We had to replace an engine in our resident H-46. The H-46 was parked outside our hangar in the same position as the H-34 T400 above. The new engine was installed and we were ready for a test run. A pilot did his preflight and then started the old engine. Everything worked fine. The new engine went to the start position and then the aircraft produced a stream of fire similar to an Mig-15 on afterburner. The fire stream had a length of fifty to sixty feet and burned the grass on the hill behind the aircraft. The crew chief gave the cut signal and the pilot shut the engine down. We all had big eyes when we saw that much fire coming out of a H-46. The problem was an engine oil seal installed backwards. Pressurized engine oil bypassed the seal and was burned in the engine. We replaced the engine again and that solved the problem. Why didn't the first engine fail on the engine test stand before issue? I bet they changed the seal and didn't run the engine. Everything that's repaired by human beings should be tested before issue and use.

The Marines assigned to the Maintenance Department were all Vietnam veterans with lots of aircraft maintenance experience. They were professional mechanics and technicians that could do it all. In Vietnam they stood perimeter guard with grease guns and hand grenades one-week and then rebuilt engines and hydraulic systems the next. No mistakes or errors were acceptable. Lives depend on the quality of their work. We obtained one of these exceptional young Marines for a very important project. Sergeant Henderson came from the Marine Corps Presidential Squadron, HMX-1. He volunteered for temporary additional duty as crew chief on an old Marine Corps Reserve CH-53A. The Test Facility was doing artificial vision testing using a helicopter platform and needed an aircraft and crew. It was a joint Army, Navy and Marine Corps project that was the beginning of night vision technology for helicopters. The Marine Corps portion of the project was Sergeant Henderson and his Marine Corps Reserve CH-53A.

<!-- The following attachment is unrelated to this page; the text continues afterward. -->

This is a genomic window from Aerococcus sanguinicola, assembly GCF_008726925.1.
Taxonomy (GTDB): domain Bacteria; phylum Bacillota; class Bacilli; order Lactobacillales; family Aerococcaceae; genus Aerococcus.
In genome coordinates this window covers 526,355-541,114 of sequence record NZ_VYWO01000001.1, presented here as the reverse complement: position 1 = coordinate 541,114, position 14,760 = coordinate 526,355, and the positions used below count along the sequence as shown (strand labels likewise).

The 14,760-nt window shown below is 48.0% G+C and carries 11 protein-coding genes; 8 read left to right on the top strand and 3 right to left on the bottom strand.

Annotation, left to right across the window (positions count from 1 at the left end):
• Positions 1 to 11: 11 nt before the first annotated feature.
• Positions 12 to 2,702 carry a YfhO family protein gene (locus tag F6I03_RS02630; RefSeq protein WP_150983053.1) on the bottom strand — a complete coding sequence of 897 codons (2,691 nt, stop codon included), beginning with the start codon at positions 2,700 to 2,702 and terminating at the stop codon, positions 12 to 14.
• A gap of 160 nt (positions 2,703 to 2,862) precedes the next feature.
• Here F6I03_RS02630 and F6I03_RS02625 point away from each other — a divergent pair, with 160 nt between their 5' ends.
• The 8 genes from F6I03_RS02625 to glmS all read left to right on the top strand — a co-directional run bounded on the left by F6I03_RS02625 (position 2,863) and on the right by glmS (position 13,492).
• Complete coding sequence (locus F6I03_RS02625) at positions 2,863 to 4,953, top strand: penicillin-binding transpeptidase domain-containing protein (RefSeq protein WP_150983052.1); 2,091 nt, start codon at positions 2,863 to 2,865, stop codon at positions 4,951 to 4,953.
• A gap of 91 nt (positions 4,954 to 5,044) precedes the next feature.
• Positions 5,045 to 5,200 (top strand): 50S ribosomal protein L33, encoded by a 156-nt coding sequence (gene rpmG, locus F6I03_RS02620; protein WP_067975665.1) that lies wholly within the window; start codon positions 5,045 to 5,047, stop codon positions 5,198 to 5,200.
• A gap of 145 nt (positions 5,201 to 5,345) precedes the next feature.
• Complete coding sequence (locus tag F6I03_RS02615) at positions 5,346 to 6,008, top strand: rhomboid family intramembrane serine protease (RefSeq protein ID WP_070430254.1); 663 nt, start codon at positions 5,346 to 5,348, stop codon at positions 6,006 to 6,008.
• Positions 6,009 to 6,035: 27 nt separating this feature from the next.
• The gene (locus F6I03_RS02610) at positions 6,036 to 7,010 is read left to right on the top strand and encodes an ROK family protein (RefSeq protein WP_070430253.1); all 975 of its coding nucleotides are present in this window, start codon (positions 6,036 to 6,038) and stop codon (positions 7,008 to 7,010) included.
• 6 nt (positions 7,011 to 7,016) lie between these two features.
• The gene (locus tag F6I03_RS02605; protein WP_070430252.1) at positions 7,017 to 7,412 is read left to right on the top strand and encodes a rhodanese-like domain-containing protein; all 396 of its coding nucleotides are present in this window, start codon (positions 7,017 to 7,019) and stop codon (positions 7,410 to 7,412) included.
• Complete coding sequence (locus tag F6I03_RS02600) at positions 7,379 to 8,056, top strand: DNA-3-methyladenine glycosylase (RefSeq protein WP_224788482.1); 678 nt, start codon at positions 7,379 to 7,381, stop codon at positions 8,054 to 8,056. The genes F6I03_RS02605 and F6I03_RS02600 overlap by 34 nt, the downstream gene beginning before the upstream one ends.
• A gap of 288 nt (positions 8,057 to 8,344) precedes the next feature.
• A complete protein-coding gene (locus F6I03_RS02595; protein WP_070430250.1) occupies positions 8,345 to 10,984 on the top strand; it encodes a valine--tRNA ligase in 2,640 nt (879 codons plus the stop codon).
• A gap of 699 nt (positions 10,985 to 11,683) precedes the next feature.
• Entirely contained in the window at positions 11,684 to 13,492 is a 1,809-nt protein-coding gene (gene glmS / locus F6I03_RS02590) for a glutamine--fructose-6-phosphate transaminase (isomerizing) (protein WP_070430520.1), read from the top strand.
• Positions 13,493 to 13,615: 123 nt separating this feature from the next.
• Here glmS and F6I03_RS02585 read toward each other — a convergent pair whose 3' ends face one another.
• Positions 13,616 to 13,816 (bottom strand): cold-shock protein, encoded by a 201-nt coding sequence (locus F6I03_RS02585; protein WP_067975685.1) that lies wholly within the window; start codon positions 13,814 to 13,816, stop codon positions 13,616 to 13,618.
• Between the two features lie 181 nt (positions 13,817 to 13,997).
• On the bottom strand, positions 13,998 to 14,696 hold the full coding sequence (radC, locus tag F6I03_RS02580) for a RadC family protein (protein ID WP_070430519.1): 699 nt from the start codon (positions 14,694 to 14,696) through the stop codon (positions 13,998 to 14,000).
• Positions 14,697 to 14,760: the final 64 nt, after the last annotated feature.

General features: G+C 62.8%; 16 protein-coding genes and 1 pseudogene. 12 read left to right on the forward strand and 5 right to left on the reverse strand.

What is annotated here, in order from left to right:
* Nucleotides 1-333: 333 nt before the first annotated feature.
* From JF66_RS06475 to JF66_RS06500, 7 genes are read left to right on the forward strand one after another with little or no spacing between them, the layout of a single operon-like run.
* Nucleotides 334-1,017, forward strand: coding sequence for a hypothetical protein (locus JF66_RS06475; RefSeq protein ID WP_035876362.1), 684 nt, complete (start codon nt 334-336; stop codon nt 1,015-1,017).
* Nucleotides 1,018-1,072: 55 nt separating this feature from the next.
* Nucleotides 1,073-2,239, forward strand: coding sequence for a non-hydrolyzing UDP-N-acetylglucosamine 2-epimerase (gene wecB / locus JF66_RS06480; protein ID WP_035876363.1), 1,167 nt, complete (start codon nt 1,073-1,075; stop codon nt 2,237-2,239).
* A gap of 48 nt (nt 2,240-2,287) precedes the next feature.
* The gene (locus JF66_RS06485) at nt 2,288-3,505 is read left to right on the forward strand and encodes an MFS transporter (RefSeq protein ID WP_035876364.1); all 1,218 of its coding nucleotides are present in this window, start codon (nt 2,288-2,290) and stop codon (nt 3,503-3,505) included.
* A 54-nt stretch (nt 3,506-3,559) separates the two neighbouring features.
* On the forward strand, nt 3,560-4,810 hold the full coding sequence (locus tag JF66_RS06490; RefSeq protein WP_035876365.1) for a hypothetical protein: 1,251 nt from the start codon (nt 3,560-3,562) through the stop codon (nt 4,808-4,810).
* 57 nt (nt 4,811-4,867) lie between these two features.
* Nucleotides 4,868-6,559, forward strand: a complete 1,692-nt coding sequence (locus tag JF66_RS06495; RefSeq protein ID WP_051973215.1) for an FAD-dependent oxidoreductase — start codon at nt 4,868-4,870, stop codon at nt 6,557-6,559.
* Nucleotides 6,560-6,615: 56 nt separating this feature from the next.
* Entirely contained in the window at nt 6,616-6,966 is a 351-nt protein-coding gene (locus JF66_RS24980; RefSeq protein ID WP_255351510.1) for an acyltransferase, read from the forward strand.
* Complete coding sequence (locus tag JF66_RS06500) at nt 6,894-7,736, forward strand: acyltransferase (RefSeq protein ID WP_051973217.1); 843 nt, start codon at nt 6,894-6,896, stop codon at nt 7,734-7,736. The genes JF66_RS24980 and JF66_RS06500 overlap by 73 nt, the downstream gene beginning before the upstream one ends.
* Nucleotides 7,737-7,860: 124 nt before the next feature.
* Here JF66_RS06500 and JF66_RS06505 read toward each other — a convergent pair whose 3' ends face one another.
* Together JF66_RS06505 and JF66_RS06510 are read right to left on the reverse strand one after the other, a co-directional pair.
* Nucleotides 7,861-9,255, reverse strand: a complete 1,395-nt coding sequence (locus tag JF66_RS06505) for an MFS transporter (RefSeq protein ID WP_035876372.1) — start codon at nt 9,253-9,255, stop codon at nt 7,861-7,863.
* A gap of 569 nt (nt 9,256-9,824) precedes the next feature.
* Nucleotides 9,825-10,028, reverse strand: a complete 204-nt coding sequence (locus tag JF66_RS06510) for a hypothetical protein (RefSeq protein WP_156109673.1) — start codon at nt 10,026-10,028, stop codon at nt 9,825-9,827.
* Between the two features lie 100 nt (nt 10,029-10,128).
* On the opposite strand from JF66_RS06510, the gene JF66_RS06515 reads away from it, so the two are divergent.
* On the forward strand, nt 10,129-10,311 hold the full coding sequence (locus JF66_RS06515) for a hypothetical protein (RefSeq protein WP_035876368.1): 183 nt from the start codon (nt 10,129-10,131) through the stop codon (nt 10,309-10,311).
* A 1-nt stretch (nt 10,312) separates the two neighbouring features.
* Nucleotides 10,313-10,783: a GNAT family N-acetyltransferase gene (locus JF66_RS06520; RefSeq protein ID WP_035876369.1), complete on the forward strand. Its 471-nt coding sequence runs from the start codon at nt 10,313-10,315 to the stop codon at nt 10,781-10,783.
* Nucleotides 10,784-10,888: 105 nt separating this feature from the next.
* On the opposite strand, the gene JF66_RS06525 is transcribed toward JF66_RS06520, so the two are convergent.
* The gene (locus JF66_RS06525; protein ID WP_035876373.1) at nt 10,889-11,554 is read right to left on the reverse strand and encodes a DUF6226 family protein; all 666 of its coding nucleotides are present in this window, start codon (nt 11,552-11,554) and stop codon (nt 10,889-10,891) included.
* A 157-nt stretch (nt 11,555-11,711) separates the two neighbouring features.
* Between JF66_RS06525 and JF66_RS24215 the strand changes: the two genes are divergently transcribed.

The aircraft looked bad and needed to be modified for the project. The aircraft had cockpit seats and a set of flight controls installed in the main cabin. A test pilot would fly the aircraft from that position using a television receiver for visibility. An external television camera was mounted in the forward nose area. Some of the receivers were very small and attached to the pilot's helmet. The project evaluated the pilot's ability to fly large helicopters using artificial vision equipment. Flying in the cabin was similar to flying under the hood without instruments. Two other pilots flew the aircraft from the normal position during routine flights. There were lots of jokes about back seat drivers.